Favorite

Another fox 

Is "draining the swamp" a national joke yet? Owing to the virility of the swamp, which commonly describes corporate influence on government bureaucracy and Congress, it may never be laughable.

It was not persuasive that Donald Trump got the crucial votes of working stiffs by promising to drain the swamp and lift the heavy hand of Wall Street, pharmaceutical giants and other corporate interests in Washington. But he still makes a limp effort to keep up the charade.

Tweeting from Asia on Monday, the president said he was appointing a new secretary of health and human services to crack down on the big pharmaceutical companies that have jacked up drug prices to unconscionable levels. He was appointing Alex M. Azar II, who he said would be "a star for better healthcare and lower drug prices!"

After seeing all the Goldman Sachs honchos take charge of financial regulation in the Trump administration and the lobbyists and agents from polluting industries take over environmental protection, public lands and agricultural policy, who could be shocked?

But Alex Azar II? A few Arkies remember him. He was Kenneth Starr's first hire in 1994 when he took over the federal investigation of Bill and Hillary's little mountaintop land purchase with Jim McDougal in remote Marion County in 1977 that the New York Times said was suspicious. Azar had been a young political bulldog at Starr's Washington law firm. He left the Whitewater hunt after a couple of years, but it wasn't until the special prosecutor's final report in 2002 that it admitted that Starr and Azar had found no evidence that the Clintons even knew about McDougal's misdeeds in running a savings and loan company years after the real-estate flop.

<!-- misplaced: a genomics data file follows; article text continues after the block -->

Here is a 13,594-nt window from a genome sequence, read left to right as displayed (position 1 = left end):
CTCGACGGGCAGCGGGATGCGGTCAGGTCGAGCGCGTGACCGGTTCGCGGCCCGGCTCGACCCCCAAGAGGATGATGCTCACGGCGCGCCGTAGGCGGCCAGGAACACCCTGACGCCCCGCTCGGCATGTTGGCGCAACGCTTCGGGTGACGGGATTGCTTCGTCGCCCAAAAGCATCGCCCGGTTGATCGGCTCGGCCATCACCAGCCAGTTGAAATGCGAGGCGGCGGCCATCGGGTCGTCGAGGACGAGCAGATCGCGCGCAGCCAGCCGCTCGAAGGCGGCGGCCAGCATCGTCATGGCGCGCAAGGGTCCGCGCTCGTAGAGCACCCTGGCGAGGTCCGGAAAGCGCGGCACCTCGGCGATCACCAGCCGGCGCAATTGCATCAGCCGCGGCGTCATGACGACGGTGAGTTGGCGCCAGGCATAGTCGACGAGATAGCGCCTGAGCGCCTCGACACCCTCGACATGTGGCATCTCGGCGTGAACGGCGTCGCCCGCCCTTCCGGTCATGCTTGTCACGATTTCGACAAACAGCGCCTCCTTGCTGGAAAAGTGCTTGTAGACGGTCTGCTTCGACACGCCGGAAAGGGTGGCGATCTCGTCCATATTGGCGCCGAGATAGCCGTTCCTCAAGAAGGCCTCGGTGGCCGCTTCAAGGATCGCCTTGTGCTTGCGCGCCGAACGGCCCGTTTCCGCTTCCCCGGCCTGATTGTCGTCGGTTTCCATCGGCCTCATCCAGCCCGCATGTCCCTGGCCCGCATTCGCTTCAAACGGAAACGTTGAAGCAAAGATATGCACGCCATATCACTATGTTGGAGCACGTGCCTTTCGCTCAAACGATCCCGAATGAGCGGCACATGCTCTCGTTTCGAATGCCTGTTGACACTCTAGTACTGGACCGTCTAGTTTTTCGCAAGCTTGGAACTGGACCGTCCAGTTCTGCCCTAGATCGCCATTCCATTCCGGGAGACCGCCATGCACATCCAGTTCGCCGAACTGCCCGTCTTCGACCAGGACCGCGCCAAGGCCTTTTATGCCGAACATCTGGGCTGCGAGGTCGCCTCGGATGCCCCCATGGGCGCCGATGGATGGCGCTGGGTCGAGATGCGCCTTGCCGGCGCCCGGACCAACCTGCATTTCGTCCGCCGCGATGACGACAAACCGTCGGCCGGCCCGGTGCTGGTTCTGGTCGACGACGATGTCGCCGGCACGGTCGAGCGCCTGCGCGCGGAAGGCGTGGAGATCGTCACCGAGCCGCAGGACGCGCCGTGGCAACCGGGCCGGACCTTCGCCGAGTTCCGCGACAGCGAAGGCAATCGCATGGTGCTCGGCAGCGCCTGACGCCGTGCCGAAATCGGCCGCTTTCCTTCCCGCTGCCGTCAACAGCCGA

Since then, as a deputy director at Health and Human Services in the second Bush administration, Azar collaborated with Louisiana congressman Billy Tauzin and others to protect the big drug companies from any government effort to rein in skyrocketing drug prices. Then he ran the U.S. division of the drug giant Eli Lilly, which was accused of drug price-fixing. Billy Tauzin, you may recall, immediately left Congress upon passage in 2003 of the Medicare law that shielded drug companies from price regulation and took a job, reportedly for $2 million a year, lobbying for the drug industry.

Tauzin presumably was not available for the HHS secretary's job — too old maybe.

Azar could turn out to be a scourge of Big Pharma. He certainly will say that he's going to work for cheaper drugs. And, unlike so many people taking crucial jobs in the administration, like Rick Perry and Betsy DeVos, he has some familiarity with the government health programs he will run, including Obamacare, which he will be expected to undermine.

Only weeks ago, Trump was saying that the big drug companies were "getting away with murder." At one point he had joined the chorus that Medicare should negotiate with drug suppliers for discounts on widely used drugs and criticized President Obama for not including that in Obamacare. It was a good point.

But the Medicare Prescription Drug Improvement and Modernization Act of 2003, for which Azar was the chief apologist and perhaps a central author with Billy Tauzin, prohibited Medicare from negotiating discounts with drug companies or from establishing a drug formulary. It would have reduced drug costs for the elderly and taxpayers by billions of dollars a year.

What are the chances that Azar will take up that cause seriously? In his last year at Lilly, he spent $5.7 million lobbying Congress and the agency he will head to prevent transparency in drug pricing. During Azar's last three years running the company, Lilly's popular diabetes drugs Humalog and Humulin went up 20.8 percent, 16.9 percent and 7.5 percent.